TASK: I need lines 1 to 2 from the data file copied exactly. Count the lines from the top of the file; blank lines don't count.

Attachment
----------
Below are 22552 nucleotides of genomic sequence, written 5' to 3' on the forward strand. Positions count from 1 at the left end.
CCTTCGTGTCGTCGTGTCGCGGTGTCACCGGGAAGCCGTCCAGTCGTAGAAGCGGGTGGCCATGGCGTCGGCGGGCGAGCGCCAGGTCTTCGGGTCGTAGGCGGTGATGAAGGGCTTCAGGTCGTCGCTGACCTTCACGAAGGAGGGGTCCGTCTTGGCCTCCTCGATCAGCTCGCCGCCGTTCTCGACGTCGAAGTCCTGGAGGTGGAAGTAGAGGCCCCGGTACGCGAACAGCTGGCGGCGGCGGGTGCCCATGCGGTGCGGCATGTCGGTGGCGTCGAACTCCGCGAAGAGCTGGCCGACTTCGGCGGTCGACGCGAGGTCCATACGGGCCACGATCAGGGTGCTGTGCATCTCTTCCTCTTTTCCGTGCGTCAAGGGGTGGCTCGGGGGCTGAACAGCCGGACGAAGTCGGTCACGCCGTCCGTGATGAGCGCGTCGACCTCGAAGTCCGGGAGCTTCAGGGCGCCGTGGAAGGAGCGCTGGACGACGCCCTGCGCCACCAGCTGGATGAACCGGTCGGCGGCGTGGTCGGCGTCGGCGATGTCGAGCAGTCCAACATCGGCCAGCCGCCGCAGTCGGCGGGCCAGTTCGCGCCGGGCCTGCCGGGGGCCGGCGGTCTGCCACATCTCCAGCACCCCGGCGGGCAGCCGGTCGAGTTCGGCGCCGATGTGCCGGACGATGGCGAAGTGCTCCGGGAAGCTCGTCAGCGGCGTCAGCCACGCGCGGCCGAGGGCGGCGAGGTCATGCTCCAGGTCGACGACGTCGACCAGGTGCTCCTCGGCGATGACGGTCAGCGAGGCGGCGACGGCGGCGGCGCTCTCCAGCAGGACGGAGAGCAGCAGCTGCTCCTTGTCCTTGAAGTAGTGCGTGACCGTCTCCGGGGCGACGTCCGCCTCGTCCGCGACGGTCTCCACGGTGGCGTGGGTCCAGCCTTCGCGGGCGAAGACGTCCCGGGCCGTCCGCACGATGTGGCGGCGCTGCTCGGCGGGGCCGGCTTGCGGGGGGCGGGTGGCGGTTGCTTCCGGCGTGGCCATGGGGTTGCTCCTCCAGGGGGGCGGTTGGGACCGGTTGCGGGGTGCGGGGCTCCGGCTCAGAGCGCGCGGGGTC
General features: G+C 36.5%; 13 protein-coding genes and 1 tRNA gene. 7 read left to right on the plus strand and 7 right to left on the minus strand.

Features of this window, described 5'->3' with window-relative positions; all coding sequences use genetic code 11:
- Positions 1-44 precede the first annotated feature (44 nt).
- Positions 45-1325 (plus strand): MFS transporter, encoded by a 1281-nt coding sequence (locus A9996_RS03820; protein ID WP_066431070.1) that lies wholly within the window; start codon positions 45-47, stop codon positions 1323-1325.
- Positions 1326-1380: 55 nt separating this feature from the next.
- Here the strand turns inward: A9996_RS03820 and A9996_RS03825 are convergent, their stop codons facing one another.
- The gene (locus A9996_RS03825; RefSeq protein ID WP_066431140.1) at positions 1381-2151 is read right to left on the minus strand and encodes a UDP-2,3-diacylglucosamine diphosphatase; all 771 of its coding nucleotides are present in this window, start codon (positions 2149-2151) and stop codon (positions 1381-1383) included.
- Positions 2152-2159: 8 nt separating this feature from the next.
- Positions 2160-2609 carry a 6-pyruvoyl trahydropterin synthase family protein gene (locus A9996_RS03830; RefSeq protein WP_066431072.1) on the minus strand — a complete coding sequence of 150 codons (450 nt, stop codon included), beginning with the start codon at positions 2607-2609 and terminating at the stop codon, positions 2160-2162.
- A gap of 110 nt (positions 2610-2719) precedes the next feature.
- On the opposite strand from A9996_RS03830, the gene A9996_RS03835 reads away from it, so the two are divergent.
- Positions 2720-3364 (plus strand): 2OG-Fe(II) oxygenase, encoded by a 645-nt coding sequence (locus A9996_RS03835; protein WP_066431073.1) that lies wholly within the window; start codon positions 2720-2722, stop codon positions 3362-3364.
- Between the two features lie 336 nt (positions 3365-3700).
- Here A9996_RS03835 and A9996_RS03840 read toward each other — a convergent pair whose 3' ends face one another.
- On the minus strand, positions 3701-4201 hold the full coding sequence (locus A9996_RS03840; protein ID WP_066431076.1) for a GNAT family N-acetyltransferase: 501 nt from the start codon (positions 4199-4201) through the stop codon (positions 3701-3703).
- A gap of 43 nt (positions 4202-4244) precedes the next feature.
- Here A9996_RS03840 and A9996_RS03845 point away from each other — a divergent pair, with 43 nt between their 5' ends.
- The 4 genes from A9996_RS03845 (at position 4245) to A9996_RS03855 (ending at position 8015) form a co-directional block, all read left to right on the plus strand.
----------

Below are 22552 nucleotides of genomic sequence, written 5' to 3' on the forward strand. Positions count from 1 at the left end.
CCTTCGTGTCGTCGTGTCGCGGTGTCACCGGGAAGCCGTCCAGTCGTAGAAGCGGGTGGCCATGGCGTCGGCGGGCGAGCGCCAGGTCTTCGGGTCGTAGGCGGTGATGAAGGGCTTCAGGTCGTCGCTGACCTTCACGAAGGAGGGGTCCGTCTTGGCCTCCTCGATCAGCTCGCCGCCGTTCTCGACGTCGAAGTCCTGGAGGTGGAAGTAGAGGCCCCGGTACGCGAACAGCTGGCGGCGGCGGGTGCCCATGCGGTGCGGCATGTCGGTGGCGTCGAACTCCGCGAAGAGCTGGCCGACTTCGGCGGTCGACGCGAGGTCCATACGGGCCACGATCAGGGTGCTGTGCATCTCTTCCTCTTTTCCGTGCGTCAAGGGGTGGCTCGGGGGCTGAACAGCCGGACGAAGTCGGTCACGCCGTCCGTGATGAGCGCGTCGACCTCGAAGTCCGGGAGCTTCAGGGCGCCGTGGAAGGAGCGCTGGACGACGCCCTGCGCCACCAGCTGGATGAACCGGTCGGCGGCGTGGTCGGCGTCGGCGATGTCGAGCAGTCCAACATCGGCCAGCCGCCGCAGTCGGCGGGCCAGTTCGCGCCGGGCCTGCCGGGGGCCGGCGGTCTGCCACATCTCCAGCACCCCGGCGGGCAGCCGGTCGAGTTCGGCGCCGATGTGCCGGACGATGGCGAAGTGCTCCGGGAAGCTCGTCAGCGGCGTCAGCCACGCGCGGCCGAGGGCGGCGAGGTCATGCTCCAGGTCGACGACGTCGACCAGGTGCTCCTCGGCGATGACGGTCAGCGAGGCGGCGACGGCGGCGGCGCTCTCCAGCAGGACGGAGAGCAGCAGCTGCTCCTTGTCCTTGAAGTAGTGCGTGACCGTCTCCGGGGCGACGTCCGCCTCGTCCGCGACGGTCTCCACGGTGGCGTGGGTCCAGCCTTCGCGGGCGAAGACGTCCCGGGCCGTCCGCACGATGTGGCGGCGCTGCTCGGCGGGGCCGGCTTGCGGGGGGCGGGTGGCGGTTGCTTCCGGCGTGGCCATGGGGTTGCTCCTCCAGGGGGGCGGTTGGGACCGGTTGCGGGGTGCGGGGCTCCGGCTCAGAGCGCGCGGGGTC